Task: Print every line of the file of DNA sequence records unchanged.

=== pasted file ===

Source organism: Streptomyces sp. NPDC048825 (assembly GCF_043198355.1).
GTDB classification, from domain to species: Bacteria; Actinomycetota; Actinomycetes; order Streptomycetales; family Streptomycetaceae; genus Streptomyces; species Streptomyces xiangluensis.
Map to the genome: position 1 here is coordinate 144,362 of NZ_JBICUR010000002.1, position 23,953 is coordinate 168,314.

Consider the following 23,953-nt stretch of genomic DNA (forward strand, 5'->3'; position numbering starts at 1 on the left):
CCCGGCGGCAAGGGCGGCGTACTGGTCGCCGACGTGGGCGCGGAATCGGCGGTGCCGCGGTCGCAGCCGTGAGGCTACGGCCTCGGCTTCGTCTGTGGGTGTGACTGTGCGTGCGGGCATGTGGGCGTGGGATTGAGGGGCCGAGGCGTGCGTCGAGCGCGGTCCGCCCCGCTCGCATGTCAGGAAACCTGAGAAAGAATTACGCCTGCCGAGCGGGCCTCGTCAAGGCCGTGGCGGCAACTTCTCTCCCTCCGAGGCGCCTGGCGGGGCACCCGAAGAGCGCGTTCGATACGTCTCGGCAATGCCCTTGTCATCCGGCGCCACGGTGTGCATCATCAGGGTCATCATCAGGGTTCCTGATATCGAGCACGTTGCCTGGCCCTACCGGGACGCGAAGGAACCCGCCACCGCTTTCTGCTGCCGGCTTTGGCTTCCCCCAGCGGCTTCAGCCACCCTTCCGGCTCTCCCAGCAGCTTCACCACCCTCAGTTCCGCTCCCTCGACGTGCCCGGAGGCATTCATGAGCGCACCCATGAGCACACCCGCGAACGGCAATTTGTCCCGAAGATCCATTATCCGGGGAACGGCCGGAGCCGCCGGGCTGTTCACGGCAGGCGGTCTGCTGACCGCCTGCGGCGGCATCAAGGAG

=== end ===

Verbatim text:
Source organism: Streptomyces sp. NPDC048825 (assembly GCF_043198355.1).
GTDB classification, from domain to species: Bacteria; Actinomycetota; Actinomycetes; order Streptomycetales; family Streptomycetaceae; genus Streptomyces; species Streptomyces xiangluensis.
Map to the genome: position 1 here is coordinate 144,362 of NZ_JBICUR010000002.1, position 23,953 is coordinate 168,314.

Consider the following 23,953-nt stretch of genomic DNA (forward strand, 5'->3'; position numbering starts at 1 on the left):
CCCGGCGGCAAGGGCGGCGTACTGGTCGCCGACGTGGGCGCGGAATCGGCGGTGCCGCGGTCGCAGCCGTGAGGCTACGGCCTCGGCTTCGTCTGTGGGTGTGACTGTGCGTGCGGGCATGTGGGCGTGGGATTGAGGGGCCGAGGCGTGCGTCGAGCGCGGTCCGCCCCGCTCGCATGTCAGGAAACCTGAGAAAGAATTACGCCTGCCGAGCGGGCCTCGTCAAGGCCGTGGCGGCAACTTCTCTCCCTCCGAGGCGCCTGGCGGGGCACCCGAAGAGCGCGTTCGATACGTCTCGGCAATGCCCTTGTCATCCGGCGCCACGGTGTGCATCATCAGGGTCATCATCAGGGTTCCTGATATCGAGCACGTTGCCTGGCCCTACCGGGACGCGAAGGAACCCGCCACCGCTTTCTGCTGCCGGCTTTGGCTTCCCCCAGCGGCTTCAGCCACCCTTCCGGCTCTCCCAGCAGCTTCACCACCCTCAGTTCCGCTCCCTCGACGTGCCCGGAGGCATTCATGAGCGCACCCATGAGCACACCCGCGAACGGCAATTTGTCCCGAAGATCCATTATCCGGGGAACGGCCGGAGCCGCCGGGCTGTTCACGGCAGGCGGTCTGCTGACCGCCTGCGGCGGCATCAAGGAG